Stodghill Says So

An opinionated posting on a variety of subjects by a former newspaper reporter and columnist whose daily column was named best in Indiana by UPI. The Blog title is that used in his high school sports predictions for the Muncie Evening Press.

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Location: Cuyahoga Falls, Ohio, United States

At the age of 18 I was a 4th Infantry Division rifleman in the invasion of Normandy, then later was called back for the Korean War. Put in a couple of years as a Pinkerton detective. Much of my life was spent as a newspaper reporter, sports writer and daily columnist. Published three books on high school sports in Ohio and Indiana. I write mystery fiction for Alfred Hitchcock Mystery Magazine and others. Three books, Normandy 1944 - A Young Rifleman's War, The Hoosier Hot Shots, and From Devout Catholic to Communist Agitator are now available from Amazon, Barnes & Noble and other booksellers. So are four collections of short mysteries: Jack Eddy Stories Volumes 1 and 2, Midland Murders, and The Rough Old Stuff From Mike Shayne Mystery Magazine.

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Thursday, September 04, 2008

The Fabulous Waterloo Wonders

A writer named Dick Burdette was skeptical. He had heard all the stories about the Waterloo Wonders and took them with a grain of salt. So he traveled to the village tucked deep in the hardscrabble Appalachian hills of Southern Ohio. The first of two original Wonders he found was wearing bib overalls and strumming a guitar. More skepticism.
They walked to the home of the second Wonder and then strolled down to the new consolidated high school where the basketball team was practicing. The two old Wonders, both in their late forties now, took on the young players in an impromptu game and made monkeys of them. Then the pair went to center court and each hit seven straight baskets. With each shot, Burdette's skepticism faded until it had vanished.

More sophisticated fans laughed when the Waterloo Wonders showed up in Columbus for the finals of the 1934 Class B state tournament. Even the name of their coach and the school's principal, Magellan Hairston, was the butt of a few jokes. The players did the unthinkable and passed the championship trophy from one to another before the opening tipoff.
Then the game began and the laughter ceased. A display of crisp behind-the-back passes, bullet-like throws to teammates, dribbling between and around their legs and brilliant shooting silenced the crowd.
But that was nothing compared to their usual antics. Basketball was supposed to be fun, wasn't it? So they had fun. When an opponent missed a shot, a Wonder often grabbed the rebound, made a courtly bow and handed the ball to the player for a second try. They hit baskets by bouncing the ball on the floor and through the hoop. During timeouts they munched hotdogs and, after building a lead, two of the players would sit in the grandstand and eat popcorn while the other three put on a dazzling display of passing. While a game was in progress they were even known to open a bag of marbles and play a game at center court.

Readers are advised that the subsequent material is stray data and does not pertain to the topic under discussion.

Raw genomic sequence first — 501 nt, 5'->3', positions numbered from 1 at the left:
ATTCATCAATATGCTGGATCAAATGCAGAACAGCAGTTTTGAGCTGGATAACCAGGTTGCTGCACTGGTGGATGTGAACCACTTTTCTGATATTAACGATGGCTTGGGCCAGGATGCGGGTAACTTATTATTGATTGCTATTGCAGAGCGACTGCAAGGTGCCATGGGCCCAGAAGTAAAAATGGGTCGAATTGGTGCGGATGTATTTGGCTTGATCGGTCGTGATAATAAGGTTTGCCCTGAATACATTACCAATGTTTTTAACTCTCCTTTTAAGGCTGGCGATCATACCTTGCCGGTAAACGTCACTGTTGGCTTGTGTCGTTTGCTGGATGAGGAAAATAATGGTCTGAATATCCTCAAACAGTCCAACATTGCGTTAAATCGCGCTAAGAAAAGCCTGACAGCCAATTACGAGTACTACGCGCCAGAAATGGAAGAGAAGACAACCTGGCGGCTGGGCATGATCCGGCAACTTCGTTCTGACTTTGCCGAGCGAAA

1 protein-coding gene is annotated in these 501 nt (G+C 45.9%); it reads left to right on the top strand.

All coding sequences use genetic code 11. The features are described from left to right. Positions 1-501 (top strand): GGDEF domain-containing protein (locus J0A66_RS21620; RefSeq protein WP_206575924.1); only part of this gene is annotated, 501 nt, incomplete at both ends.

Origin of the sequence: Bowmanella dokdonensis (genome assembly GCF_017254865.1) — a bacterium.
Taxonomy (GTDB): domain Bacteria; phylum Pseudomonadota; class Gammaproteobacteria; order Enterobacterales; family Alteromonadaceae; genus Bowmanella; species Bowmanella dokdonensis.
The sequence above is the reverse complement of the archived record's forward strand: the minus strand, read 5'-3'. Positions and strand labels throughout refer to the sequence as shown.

These hijinks drove Magellan Hairston crazy because all he wanted to do was win. Which the Wonders did by taking the state championship two years in a row.
During the second year the Ohio High School Athletic Association relaxed the rules to allow the Waterloo Wonders to play as many games as they could schedule. They traveled throughout the state in Hairston's car and easily defeated the best of the large schools. One night the car broke down and they didn't arrive for the game until two-thirty in the morning. The entire crowd was still waiting to see them play.
After graduation they turned pro and beat the best of the professionals, including the Original Celtics and the Harlem Globetotters. Then World War II put an end to their playing days.
How did five kids from the backwoods (one came from a place called Greasy Ridge) do it? By learning to shoot baskets with a ball made of rags. By practicing in the hayloft of a barn. By working harder then anyone else and above all by having fun. The Waterloo Wonders, the world won't see their likes again.


Blogger STAG said...

Damn, now I heard everything!

11:36 AM  
Anonymous Barb Sivinski said...

My Dad used to tell us stories about the Waterloo Wonders as he was from Ironton, Ohio. He used to tell us kids how he played against them in high school. He attended St. Joseph's in Ironton and used to say how they ran rings around their team. My Dad has passed on now, but it's nice to hear all my Dad's stories validated. It means all lot to me.
Thank you, Barb Sivinski

7:40 PM  
Anonymous Anonymous said...

I just read the book by Mr.Burdette.A great read.I have heard alot about the Wonders.I live about an hour away.My Father in Law got to see them play in Ironton.He was talking about it yesterday as a matter of fact.He is almost 85 years old now.I wish I could have seem them too.

8:10 AM  

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